Retail analysts said weed entrepreneurs are embracing a strategy familiar to anyone who has spent $5 for a cup of coffee: it’s easy to persuade shoppers to spend more at a store with upscale ambience. Creating an attractive retail experience will become increasingly vital as marijuana prices drop in coming years as more growers jump into the market.
“I’m more inclined to go to a store that looks better,” said Ron Friedman, a retail expert at Marcum in Los Angeles. “It’s more than just going in to buy a product, it’s creating an environment where somebody enjoys just being in the store.”
Shoppers at MedMen such as Ira Levine, a 64-year-old editor and writer, are happy that the industry is moving past security doors and fluorescent lighting.
“It’s a legal product — this is how it should be,” said the MacArthur Park resident, who spends about $400 every two weeks on pot to help relieve symptoms from a nerve condition.
Some pot entrepreneurs are eyeing older Americans as a prime business opportunity.
Ray Taylor, who opened the Healing Center in March in San Diego, initially expected the majority of customers to be “young stoners, the 20-year-olds looking for a buzz, the Rastafarians.” Instead, he said, about 60% of his customers are age 40 and up.
“Most of them are professionals, your normal everyday people you see at Vons grocery store,” Taylor said.
Inspiration to open a “decent” pot shop came after Taylor brought a relative with epilepsy to a dispensary that he thought looked unsafe.
He leased a storefront in a building owned by a pain management doctor who now send him referrals. Taylor rakes in an average of $15,000 in sales a day, he said. He’s looking to expand into the space next door and hopes to start giving presentations at nursing homes and senior living facilities on the medical benefits of pot.
“Seniors and people in that category are going to start using it more and more,” he said. “I think there is a huge market.”
Taylor attributes part of the store’s success to its look — a mix of silver accents, a purple wall inspired by his favorite Rainbow Kush bud, and the feel of a bakery. He ended up hiring High Road Design Studio, a design firm that specialized in pot shops, to make over the 335-square-foot space.
“I want it to be the Rolls Royce of dispensaries,” he said. “I didn’t want to open a psychedelic orange place with posters.”
For years, dispensaries had a signature look of tinted windows, security doors and sometimes graffiti murals. A green cross outside was often the only clear sign of what was sold. Operating in a legal gray area and serving a demographic consciously seeking out their wares, few opted to sink money into aesthetics.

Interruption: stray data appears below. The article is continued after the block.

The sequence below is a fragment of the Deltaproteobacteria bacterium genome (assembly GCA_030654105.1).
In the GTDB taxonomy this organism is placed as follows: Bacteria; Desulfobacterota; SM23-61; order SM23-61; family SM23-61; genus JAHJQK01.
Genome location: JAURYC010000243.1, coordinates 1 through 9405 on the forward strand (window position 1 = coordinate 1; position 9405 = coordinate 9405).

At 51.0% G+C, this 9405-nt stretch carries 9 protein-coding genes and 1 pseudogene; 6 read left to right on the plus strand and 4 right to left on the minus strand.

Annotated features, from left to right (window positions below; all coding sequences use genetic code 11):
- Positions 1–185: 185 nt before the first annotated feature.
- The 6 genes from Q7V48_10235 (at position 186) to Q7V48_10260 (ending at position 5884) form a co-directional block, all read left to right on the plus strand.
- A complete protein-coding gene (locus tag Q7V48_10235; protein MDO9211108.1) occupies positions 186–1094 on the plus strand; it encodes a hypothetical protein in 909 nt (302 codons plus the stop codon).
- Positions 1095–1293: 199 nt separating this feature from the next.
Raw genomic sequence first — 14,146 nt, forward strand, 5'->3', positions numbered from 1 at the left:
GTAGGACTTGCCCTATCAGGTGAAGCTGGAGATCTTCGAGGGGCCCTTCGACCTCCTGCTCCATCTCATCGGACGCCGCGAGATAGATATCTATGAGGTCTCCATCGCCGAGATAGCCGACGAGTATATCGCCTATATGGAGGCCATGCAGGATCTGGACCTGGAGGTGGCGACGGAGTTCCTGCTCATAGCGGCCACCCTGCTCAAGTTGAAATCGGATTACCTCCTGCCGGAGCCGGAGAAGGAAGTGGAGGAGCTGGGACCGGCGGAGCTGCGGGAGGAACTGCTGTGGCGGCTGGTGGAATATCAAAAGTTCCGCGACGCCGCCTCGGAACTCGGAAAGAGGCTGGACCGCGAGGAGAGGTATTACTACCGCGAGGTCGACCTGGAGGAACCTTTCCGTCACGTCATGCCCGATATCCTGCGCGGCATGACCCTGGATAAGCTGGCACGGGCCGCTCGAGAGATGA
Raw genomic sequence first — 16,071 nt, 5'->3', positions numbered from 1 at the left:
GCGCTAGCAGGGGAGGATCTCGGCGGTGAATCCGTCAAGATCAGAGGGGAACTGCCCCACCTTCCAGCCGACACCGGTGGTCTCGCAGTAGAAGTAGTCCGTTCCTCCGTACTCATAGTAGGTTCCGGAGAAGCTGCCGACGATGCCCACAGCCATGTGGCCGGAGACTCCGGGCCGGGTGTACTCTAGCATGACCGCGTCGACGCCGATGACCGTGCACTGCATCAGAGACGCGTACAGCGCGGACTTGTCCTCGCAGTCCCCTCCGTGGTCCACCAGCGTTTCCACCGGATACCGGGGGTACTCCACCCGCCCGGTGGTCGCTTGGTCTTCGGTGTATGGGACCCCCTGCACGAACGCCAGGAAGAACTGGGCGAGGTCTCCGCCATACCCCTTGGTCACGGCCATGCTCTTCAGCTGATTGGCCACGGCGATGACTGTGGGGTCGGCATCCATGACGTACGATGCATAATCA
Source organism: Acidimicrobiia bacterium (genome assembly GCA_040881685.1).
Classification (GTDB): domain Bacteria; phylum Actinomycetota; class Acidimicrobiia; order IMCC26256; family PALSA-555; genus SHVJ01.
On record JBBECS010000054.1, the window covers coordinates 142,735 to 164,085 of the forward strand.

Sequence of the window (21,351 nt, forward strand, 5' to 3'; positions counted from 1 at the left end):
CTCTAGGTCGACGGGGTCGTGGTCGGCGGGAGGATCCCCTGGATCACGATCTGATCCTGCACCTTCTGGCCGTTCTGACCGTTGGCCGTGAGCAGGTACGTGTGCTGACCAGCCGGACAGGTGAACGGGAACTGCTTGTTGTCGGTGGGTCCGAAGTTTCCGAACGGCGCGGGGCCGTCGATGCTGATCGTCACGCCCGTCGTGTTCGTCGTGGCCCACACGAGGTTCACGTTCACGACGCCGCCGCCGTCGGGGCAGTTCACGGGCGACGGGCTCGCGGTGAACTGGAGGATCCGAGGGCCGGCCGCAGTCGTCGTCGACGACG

Many shoppers, such as Jonathan Smith, 30, remain partial to these no-frills stores. The West Hollywood resident said he cares much more about quality and price, and would feel uncomfortable in a dispensary that caters to a wealthier clientele.
“If you’re someone into the L.A. lifestyle, with money, of course you’d want to go somewhere nice,” Smith said. “If you’re a regular Joe, you’d feel kind of out of place.”
Megan Stone, the owner of High Road, said she started the pot-specific design firm in 2013, the year after Colorado and Washington passed bills legalizing recreational pot use. Stone had worked as a “budtender” at a Santa Ana dispensary while she went to design school. After becoming general manager, she got the chance to do a low-budget remodel, replacing the carpet with wood-like vinyl and painting the walls a dark brown, a nod to high-end jewelry stores and clothing boutiques, she said.
Those few changes thrilled customers — burnishing the shop’s reputation and enabling it to charge premium prices.
“People used to walk in and call us the Tiffany’s of dispensaries,” she said. “When the bar is set so low it takes very little effort to have a dramatic impact on people’s perception.”
Her design business has grown to about 15 clients last year from three in 2014, Stone said. This month, she hired a design assistant to help with the workload.
Stone said she’s seen the industry — and her clients — evolve from mom-and-pop shops to multi-store chains with more investment backing. That’s just par for the course for an industry that has become increasingly sophisticated as it emerges from the shadows, she said.
“The future of this industry is geared toward a demographic that looks like mainstream society,” she said. “It looks like the customers at Starbucks or Whole Foods or Apple.”